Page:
Lourdes drops Christopher off each morning at Head Start then picks him at 4 p.m., after school and after homework. Two weeks from now, the family will be on its own for a few months.

This summer, Albina will discontinue its summer program for the first time. Before federal budget cuts, teachers such as Baldwin-Sanders visited the mothers once a week for half-an-hour at their homes. They also hosted monthly socials for the families. Baldwin-Sanders and the Southlake members are trying to create a volunteer program for this summer, but they're not sure yet if it'll work out.

As the afternoon neared 4 p.m., Bonelli-Sanquist turned her camera to show the family a sneak peek of the photos. The family had knelt to fit on a child's-sized bridge, and the pictures made the school brick look picaresque.

At the right angle, you couldn't even make out the cafeteria windows, the students spilling out from afternoon activities, just a wall away.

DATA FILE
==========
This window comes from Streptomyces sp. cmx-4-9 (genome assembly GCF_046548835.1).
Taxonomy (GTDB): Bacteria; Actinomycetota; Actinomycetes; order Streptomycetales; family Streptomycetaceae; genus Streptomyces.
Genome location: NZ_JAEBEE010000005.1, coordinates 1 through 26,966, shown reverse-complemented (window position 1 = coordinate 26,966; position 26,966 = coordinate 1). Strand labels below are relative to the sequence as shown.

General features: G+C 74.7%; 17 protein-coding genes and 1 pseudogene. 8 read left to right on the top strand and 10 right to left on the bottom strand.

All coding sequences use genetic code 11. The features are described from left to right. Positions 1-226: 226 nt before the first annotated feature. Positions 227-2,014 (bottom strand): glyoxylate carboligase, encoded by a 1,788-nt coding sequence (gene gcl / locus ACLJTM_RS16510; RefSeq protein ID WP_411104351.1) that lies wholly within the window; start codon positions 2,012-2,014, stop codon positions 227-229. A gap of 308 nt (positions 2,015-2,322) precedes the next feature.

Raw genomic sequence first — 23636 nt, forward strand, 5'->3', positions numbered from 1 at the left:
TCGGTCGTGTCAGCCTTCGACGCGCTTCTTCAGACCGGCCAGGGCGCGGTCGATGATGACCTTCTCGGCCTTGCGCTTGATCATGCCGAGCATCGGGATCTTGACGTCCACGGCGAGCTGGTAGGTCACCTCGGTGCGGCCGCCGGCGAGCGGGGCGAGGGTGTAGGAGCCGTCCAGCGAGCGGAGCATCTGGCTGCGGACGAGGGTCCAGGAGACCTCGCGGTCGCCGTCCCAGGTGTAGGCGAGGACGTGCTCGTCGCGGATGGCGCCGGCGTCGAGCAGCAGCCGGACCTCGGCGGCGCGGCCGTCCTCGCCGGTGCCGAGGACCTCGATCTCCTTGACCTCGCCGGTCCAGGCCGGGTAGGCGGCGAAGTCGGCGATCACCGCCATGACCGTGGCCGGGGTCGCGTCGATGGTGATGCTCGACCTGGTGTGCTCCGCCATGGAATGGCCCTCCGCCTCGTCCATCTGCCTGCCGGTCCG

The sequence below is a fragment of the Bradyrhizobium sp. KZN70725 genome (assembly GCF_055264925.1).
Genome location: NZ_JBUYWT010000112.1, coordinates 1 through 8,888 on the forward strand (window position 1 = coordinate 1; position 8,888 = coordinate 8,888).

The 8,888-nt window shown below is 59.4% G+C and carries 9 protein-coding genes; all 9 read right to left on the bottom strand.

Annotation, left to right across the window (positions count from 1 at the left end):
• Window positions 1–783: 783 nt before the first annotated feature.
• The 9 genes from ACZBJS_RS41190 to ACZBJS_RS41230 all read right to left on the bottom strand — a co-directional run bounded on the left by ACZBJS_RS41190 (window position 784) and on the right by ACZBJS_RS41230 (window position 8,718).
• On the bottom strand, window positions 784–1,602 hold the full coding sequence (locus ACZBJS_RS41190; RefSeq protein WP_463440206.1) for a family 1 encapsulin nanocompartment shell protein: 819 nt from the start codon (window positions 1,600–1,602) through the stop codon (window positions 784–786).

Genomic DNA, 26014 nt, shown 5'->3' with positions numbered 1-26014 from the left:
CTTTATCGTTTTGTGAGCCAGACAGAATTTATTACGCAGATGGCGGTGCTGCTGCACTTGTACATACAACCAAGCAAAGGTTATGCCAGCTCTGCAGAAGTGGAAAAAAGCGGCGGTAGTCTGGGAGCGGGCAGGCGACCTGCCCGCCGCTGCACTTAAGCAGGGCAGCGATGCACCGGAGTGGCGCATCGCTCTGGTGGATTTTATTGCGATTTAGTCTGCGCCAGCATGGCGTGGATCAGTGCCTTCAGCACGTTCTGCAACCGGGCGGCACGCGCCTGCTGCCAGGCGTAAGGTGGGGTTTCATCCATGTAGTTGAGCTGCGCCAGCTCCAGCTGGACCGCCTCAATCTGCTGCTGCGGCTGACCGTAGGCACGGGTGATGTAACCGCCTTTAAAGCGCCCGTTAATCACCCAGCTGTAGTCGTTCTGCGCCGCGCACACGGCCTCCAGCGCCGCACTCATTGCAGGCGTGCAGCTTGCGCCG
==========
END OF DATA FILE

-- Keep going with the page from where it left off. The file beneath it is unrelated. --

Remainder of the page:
Monday, May 20, 2013

Front-seat freestyle

An essay I wrote a few year's ago is on the Dossier Journal Website now.

Down at Portland’s Central Precinct, down three floors, three cops sit slack-jawed staring at the biggest flat screen TV I have ever seen. A deep TV narrator voice says, “Lil’ Rick’s crippin’ had gone too far. The balancing act was torture.”

It’s 10 til four, and the cops lounge around a long table, the kind we use at work for important meetings. Lil’ Rick is a man now, but on the History Channel, he’s still a Los Angeles teenager wielding big guns and blue handkerchiefs. Being a Crip, he says, meant hating everything red — even strawberry soda.

I’m here for a ride-along with Officer Chad Stensgaard — a cop who spent a day in court last month after parking in a no-parking zone to eat dinner and watch the Blazers game. I’m a newspaper reporter, new to the night cops beat after spending a few years writing about education. Tonight, Chad’s going to take me through the dilapidated part of downtown known as Old Town, show me how the crack addicts have migrated north again. Two years ago, the police chief had declared victory: The big raid had sent 158 dealers or users to jail. Crack was gone.

“It just went downtown for a few years,” Chad says, handing over a bullet-proof vest. “Now we’ve been policing downtown, so it’s moved back here.”

I put on the vest. It’s extra-large, the only size they have. I just topped 110, and the vest hangs off with arm holes so big I could step through them.